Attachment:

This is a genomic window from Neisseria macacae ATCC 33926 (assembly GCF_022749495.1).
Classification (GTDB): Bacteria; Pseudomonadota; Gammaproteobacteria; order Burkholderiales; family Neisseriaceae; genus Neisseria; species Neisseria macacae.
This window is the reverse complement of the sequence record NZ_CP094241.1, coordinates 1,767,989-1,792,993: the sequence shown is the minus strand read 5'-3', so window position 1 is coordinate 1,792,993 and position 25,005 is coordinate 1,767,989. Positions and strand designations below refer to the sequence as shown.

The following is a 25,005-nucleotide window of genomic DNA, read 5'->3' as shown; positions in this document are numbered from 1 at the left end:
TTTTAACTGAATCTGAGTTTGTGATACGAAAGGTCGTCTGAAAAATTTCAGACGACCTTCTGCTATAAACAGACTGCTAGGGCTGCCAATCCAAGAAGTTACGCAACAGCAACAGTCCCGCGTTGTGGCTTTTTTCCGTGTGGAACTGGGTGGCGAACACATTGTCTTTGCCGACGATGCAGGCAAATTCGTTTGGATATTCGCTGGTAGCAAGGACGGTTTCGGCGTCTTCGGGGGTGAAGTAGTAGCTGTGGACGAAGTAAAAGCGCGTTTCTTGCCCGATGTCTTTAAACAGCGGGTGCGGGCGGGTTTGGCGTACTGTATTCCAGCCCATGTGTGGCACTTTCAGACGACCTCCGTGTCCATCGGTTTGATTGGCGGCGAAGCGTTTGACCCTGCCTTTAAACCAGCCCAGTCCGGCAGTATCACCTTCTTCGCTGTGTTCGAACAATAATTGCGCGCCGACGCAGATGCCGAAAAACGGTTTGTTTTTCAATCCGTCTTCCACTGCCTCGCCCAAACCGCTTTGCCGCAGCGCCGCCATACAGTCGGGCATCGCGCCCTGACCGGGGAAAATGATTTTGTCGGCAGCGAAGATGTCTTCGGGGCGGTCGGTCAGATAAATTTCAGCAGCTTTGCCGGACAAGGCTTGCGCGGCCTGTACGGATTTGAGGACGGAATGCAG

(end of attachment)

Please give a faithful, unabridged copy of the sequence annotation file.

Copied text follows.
This is a genomic window from Neisseria macacae ATCC 33926 (assembly GCF_022749495.1).
Classification (GTDB): Bacteria; Pseudomonadota; Gammaproteobacteria; order Burkholderiales; family Neisseriaceae; genus Neisseria; species Neisseria macacae.
This window is the reverse complement of the sequence record NZ_CP094241.1, coordinates 1,767,989-1,792,993: the sequence shown is the minus strand read 5'-3', so window position 1 is coordinate 1,792,993 and position 25,005 is coordinate 1,767,989. Positions and strand designations below refer to the sequence as shown.

The following is a 25,005-nucleotide window of genomic DNA, read 5'->3' as shown; positions in this document are numbered from 1 at the left end:
TTTTAACTGAATCTGAGTTTGTGATACGAAAGGTCGTCTGAAAAATTTCAGACGACCTTCTGCTATAAACAGACTGCTAGGGCTGCCAATCCAAGAAGTTACGCAACAGCAACAGTCCCGCGTTGTGGCTTTTTTCCGTGTGGAACTGGGTGGCGAACACATTGTCTTTGCCGACGATGCAGGCAAATTCGTTTGGATATTCGCTGGTAGCAAGGACGGTTTCGGCGTCTTCGGGGGTGAAGTAGTAGCTGTGGACGAAGTAAAAGCGCGTTTCTTGCCCGATGTCTTTAAACAGCGGGTGCGGGCGGGTTTGGCGTACTGTATTCCAGCCCATGTGTGGCACTTTCAGACGACCTCCGTGTCCATCGGTTTGATTGGCGGCGAAGCGTTTGACCCTGCCTTTAAACCAGCCCAGTCCGGCAGTATCACCTTCTTCGCTGTGTTCGAACAATAATTGCGCGCCGACGCAGATGCCGAAAAACGGTTTGTTTTTCAATCCGTCTTCCACTGCCTCGCCCAAACCGCTTTGCCGCAGCGCCGCCATACAGTCGGGCATCGCGCCCTGACCGGGGAAAATGATTTTGTCGGCAGCGAAGATGTCTTCGGGGCGGTCGGTCAGATAAATTTCAGCAGCTTTGCCGGACAAGGCTTGCGCGGCCTGTACGGATTTGAGGACGGAATGCAG